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Chapter 46 : Macrophages and Iron Metabolism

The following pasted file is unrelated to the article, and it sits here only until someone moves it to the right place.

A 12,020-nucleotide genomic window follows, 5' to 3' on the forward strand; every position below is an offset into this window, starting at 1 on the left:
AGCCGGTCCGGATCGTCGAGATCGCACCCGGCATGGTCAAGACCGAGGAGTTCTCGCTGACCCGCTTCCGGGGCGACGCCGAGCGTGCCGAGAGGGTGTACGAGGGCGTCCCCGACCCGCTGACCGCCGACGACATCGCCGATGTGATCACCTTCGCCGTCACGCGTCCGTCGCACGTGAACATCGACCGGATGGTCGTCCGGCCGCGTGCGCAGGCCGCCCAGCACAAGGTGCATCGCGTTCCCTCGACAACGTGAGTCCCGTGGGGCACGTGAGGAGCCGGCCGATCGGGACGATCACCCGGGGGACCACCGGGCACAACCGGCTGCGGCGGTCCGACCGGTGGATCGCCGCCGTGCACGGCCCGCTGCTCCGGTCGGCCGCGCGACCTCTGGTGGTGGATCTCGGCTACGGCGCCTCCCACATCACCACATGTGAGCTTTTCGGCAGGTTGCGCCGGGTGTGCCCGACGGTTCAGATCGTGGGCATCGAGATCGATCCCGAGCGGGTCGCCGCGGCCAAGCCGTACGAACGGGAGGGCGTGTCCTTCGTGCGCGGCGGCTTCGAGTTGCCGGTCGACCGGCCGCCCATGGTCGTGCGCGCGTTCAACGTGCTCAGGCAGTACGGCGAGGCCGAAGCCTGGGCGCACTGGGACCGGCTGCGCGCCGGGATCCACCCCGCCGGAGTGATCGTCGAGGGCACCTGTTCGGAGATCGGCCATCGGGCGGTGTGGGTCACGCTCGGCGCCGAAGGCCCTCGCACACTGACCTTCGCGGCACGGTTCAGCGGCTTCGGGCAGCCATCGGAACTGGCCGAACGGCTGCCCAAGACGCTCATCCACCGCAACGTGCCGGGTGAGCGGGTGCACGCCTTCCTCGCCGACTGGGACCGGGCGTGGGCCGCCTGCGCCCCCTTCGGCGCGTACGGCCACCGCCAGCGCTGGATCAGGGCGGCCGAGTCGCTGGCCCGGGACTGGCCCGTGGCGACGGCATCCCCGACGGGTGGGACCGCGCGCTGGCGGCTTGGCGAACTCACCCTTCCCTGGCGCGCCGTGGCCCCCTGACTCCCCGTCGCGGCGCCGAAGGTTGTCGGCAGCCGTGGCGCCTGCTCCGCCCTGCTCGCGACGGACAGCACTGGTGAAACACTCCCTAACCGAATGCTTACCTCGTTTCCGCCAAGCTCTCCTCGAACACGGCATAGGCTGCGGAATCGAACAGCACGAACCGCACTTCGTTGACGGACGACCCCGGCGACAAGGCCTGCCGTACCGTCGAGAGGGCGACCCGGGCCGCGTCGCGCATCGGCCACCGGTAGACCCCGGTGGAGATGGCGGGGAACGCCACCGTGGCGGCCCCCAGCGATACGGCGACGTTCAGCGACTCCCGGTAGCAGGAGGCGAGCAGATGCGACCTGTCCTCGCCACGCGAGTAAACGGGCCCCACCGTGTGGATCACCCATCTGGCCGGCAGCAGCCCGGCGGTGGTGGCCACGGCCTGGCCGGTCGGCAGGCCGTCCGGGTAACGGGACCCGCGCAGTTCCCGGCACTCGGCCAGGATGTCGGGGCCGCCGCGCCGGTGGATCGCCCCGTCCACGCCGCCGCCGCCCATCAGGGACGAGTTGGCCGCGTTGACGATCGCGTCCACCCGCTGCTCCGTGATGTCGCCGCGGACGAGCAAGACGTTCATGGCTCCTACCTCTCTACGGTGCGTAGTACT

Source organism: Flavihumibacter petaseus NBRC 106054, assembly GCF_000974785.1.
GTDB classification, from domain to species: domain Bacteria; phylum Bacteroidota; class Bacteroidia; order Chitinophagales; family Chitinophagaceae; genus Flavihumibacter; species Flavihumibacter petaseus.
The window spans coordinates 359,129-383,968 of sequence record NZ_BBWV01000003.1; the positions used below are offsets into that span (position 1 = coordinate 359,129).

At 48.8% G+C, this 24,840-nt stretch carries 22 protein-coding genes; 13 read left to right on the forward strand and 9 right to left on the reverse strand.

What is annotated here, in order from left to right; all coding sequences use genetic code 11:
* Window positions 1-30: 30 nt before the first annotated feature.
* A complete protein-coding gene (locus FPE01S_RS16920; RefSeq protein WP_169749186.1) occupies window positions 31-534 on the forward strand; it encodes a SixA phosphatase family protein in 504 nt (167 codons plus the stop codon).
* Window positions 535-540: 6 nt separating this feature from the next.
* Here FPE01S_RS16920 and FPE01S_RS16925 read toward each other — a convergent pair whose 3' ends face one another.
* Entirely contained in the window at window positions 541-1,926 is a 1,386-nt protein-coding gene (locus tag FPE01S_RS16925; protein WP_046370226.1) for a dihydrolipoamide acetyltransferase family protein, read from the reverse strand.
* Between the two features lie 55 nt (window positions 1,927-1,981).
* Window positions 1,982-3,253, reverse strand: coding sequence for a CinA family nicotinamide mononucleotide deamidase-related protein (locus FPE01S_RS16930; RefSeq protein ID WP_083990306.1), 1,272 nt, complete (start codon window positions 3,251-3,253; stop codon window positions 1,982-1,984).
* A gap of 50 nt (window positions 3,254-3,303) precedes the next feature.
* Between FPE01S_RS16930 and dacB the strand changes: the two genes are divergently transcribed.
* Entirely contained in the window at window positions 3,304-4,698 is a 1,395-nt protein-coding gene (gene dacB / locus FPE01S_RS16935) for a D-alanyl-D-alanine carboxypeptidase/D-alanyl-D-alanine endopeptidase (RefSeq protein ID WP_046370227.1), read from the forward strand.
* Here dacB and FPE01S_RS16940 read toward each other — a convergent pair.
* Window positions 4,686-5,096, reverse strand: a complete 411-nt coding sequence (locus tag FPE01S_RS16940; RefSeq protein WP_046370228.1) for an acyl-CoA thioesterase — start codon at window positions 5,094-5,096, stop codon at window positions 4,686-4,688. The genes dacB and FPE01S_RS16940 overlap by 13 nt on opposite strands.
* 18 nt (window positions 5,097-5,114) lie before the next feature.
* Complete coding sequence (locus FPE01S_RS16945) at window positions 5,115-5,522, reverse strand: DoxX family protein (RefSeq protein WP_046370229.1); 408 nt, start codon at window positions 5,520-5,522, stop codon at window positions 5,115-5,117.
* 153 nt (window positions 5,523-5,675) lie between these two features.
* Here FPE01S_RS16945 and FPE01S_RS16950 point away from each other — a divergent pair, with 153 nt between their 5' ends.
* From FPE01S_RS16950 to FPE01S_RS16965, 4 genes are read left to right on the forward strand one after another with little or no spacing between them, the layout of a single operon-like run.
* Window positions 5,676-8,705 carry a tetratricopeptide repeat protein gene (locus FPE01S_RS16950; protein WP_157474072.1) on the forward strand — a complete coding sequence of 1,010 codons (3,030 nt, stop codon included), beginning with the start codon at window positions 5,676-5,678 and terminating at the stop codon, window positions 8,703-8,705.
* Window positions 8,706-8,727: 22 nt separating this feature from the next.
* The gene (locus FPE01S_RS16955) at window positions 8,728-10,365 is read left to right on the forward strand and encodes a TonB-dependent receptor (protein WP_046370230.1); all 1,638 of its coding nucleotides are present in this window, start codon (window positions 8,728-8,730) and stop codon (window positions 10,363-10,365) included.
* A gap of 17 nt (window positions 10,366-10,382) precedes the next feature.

Macrophages perform a vast range of biological functions, including regulation of embryonic development; scavenging and recycling of redundant, aged, or injured cells; modulation of tissue repair; and coordination and effector activity in host defense. By recycling and storing iron from senescent erythrocytes and other damaged cells, the macrophage controls iron homeostasis, supplying most of the iron needed for hemoglobin synthesis in erythrocyte precursors, and for the much smaller but important iron requirements of other cell populations. The macrophages serve a crucial regulatory role by functioning as a regulated storage compartment for iron. In response to systemic iron requirements, the release of iron from macrophages into plasma is negatively regulated by the interaction of the hepatic hormone hepcidin with its receptor/iron exporter ferroportin. In humans, macrophages contribute most of the iron entering the plasma compartment, with the rest of the iron influx into plasma made up from duodenal iron absorption and release of stored iron from hepatocytes. During infection and inflammation, interleukin-6, and to a lesser extent other cytokines, increases hepcidin synthesis. Hepcidin binds to macrophage ferroportin, induces its endocytosis and proteolysis, and thereby causes iron sequestration in macrophages. The resulting decrease in iron availability in other tissues can limit the growth and pathogenicity of invading extracellular microbes and is as an important means of host defense. Finally, bone marrow macrophages also have an important role in supporting efficient and rapid production of erythrocytes. The involvement of macrophages in iron metabolism thus serves both trophic and host defense functions. This review addresses the role of macrophages in iron metabolism in all these contexts, and represents an update and expansion of my previous discussion of the same subject ( 1 ).